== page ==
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TO MAJOR-GENERAL GREENE. - George Washington, The Writings of George Washington, vol. IX (1780-1782) 
The Writings of George Washington, collected and edited by Worthington Chauncey Ford (New York and London: G. P. Putnam’s Sons, 1890). Vol. IX (1780-1782).
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TO MAJOR-GENERAL GREENE.
Philadelphia, 15 December, 1781.
My Dear Sir,
I have successively received your favors of the 30th of October and 2d and 21st of November.
I thank you for your kind congratulations on an event, which is certainly most important, considered in a public view, and which adds to my personal satisfaction, by finding that it in some degree relieves you from that load of difficulty and distress, with which you had so long been contending. The evacuation of the State of North Carolina is another very fortunate circumstance.1
I presented your recommendation of Colonel Williams to Congress, backed by my own; the expediency of filling up the vacant brigadierships is among other matters now under consideration; and, if thought proper at this time, there is no doubt of Colonel Williams being promoted.2
I hope General St. Clair has before or by this time joined you. The enemy have sent no reinforcement from New York to Charleston, nor do I learn that any preparations are making for such a measure. If it should be the opinion, that the British force in South Carolina is adequate to the maintenance of Charleston, I should not be surprised, if Sir Henry Clinton was to content himself with acting upon the defensive in that quarter, at least until the pleasure of the ministry can be known; because an additional force, sufficient to regain and make establishments in the country, is more than can well be spared from New York. I am informed, the English prints of a late date speak of a reinforcement preparing from thence for Carolina and Florida; and I think it not at all improbable, for I fancy Lord Cornwallis’s private despatches, after the battle of Guilford, painted his affairs in no very favorable light.
I am apprehensive that the States, elated by the late success, and taking it for granted that Great Britain will no longer support so losing a contest, will relax in their preparations for the next campaign. I am detained here by Congress to assist in the arrangements for the next year; and I shall not fail, in conjunction with the financier, minister for foreign affairs, and secretary of war, who are all most heartily well disposed, to impress upon Congress, and get them to impress upon the respective States, the necessity of the most vigorous exertions. I am sorry that Major Hyrne’s indisposition has prevented the transmission of the lists of prisoners, as the Commissary General who is now at Elizabethtown negotiating an exchange may find himself at a loss for want of them. He is proceeding upon a return which Genl. Moultrie furnished and which I believe was taken from Major Hyrne’s books. Should it appear that any characters have been omitted, it can easily be rectified as we shall have a considerable balance of officers remaining in our hands.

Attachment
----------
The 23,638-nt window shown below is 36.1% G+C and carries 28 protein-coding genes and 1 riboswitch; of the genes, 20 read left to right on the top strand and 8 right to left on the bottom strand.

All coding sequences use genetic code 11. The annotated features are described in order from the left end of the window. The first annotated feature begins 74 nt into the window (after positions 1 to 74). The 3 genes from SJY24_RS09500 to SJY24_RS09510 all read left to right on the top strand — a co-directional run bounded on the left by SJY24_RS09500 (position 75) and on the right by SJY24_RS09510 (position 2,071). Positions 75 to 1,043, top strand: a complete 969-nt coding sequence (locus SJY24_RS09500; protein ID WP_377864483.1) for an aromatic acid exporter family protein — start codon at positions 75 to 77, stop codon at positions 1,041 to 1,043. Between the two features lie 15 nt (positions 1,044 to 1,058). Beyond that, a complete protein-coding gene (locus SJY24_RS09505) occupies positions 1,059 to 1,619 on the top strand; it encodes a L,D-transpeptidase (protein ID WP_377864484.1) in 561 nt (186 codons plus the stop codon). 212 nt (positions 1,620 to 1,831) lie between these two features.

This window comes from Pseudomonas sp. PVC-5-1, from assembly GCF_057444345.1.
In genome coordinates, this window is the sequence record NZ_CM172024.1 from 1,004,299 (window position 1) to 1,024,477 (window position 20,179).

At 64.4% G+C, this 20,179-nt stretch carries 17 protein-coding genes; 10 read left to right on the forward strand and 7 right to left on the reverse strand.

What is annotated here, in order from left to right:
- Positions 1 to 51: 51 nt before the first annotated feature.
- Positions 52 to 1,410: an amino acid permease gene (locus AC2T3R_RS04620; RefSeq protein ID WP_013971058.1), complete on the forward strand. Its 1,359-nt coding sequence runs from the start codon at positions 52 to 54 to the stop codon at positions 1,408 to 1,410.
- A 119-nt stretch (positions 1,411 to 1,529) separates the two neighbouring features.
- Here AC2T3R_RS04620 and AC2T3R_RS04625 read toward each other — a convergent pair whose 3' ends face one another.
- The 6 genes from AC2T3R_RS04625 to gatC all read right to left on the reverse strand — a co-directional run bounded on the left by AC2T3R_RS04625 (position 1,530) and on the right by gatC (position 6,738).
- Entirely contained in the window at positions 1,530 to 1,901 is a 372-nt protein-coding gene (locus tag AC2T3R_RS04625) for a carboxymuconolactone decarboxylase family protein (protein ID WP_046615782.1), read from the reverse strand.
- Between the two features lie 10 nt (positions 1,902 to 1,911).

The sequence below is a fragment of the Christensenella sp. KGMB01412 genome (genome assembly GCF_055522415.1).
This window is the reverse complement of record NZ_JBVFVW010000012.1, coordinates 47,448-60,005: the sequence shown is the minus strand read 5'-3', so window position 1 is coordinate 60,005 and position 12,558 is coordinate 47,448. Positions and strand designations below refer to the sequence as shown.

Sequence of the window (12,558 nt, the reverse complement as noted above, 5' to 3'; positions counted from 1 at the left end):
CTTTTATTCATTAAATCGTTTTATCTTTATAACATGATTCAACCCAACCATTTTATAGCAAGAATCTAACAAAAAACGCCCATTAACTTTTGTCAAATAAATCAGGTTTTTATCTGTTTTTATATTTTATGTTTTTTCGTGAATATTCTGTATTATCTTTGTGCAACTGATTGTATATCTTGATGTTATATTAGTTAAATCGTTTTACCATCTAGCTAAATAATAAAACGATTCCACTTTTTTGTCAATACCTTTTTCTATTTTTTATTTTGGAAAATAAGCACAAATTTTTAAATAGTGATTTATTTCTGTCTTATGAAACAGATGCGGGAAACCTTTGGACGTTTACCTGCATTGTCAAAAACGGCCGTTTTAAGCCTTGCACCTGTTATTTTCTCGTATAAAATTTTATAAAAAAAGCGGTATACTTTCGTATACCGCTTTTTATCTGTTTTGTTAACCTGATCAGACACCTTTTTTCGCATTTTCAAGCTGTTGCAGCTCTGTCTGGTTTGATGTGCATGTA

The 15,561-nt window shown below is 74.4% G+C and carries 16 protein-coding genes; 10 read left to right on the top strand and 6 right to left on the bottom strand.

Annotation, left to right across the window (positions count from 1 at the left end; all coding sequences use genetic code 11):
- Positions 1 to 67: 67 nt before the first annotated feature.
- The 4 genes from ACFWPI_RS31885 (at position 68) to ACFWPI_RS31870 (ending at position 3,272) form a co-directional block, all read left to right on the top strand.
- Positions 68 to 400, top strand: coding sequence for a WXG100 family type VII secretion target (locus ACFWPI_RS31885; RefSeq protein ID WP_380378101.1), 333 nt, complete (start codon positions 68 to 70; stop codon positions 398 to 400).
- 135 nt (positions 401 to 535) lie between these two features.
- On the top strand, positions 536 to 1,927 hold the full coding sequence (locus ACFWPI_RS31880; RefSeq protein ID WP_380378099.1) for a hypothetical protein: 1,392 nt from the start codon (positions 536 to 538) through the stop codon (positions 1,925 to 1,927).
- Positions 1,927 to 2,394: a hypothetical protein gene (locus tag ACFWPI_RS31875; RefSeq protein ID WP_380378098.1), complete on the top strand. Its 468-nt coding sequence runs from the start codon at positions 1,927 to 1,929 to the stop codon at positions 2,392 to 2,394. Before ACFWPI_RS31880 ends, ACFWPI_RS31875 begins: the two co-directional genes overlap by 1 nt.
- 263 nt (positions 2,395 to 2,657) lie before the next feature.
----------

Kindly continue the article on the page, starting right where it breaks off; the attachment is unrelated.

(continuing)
I really know not what to say on the subject of retaliation. Congress have it under consideration, and we must await their determination. Of this I am convinced, that of all laws it is the most difficult to execute, where you have not the transgressor himself in your possession. Humanity will ever interfere and plead strongly against the sacrifice of an innocent person for the guilt of another; and, as to destruction of property within the enemy’s lines, it is in fact destroying our own. It will be to the eternal disgrace of the nation, which drives us to the disagreeable necessity of thinking of means to curb their barbarity.1 I am with the warmest sentiments of esteem, &c.
[1 ]The British had recently retired from Wilmington.
[2 ]As General Smallwood had been promoted to the rank of major-general, Colonel Otho H. Williams was recommended by General Greene to supply his place as brigadier in the Maryland line.
[1 ]On these topics General Greene had written: “Before an exchange is gone fully into I wish something decisive may be done respecting Colonel Hayne. As retaliation necessarily involves the whole Continent, I wish your Excellency’s order and the order of Congress thereon. The latter have signified their approbation of the measures I took. But, as retaliation did not take place immediately, nor did I think myself at liberty to act on a matter of such magnitude but from the most pressing necessity, and as the enemy did not repeat the offence, I have been at a loss how to act with respect to the original one, not having any officer of equal rank with Colonel Hayne in my possession. I am ready to execute whatever may be thought advisable. It would be happy for America, if something could be done to put a stop to the practice of burning, both in the northern States and here also; and, to prevent it here, I wrote to the enemy a letter on the subject, a copy of which I enclose; and if they do not desist, I will put the war on the footing I mention.”—MS. Letter, November 21st.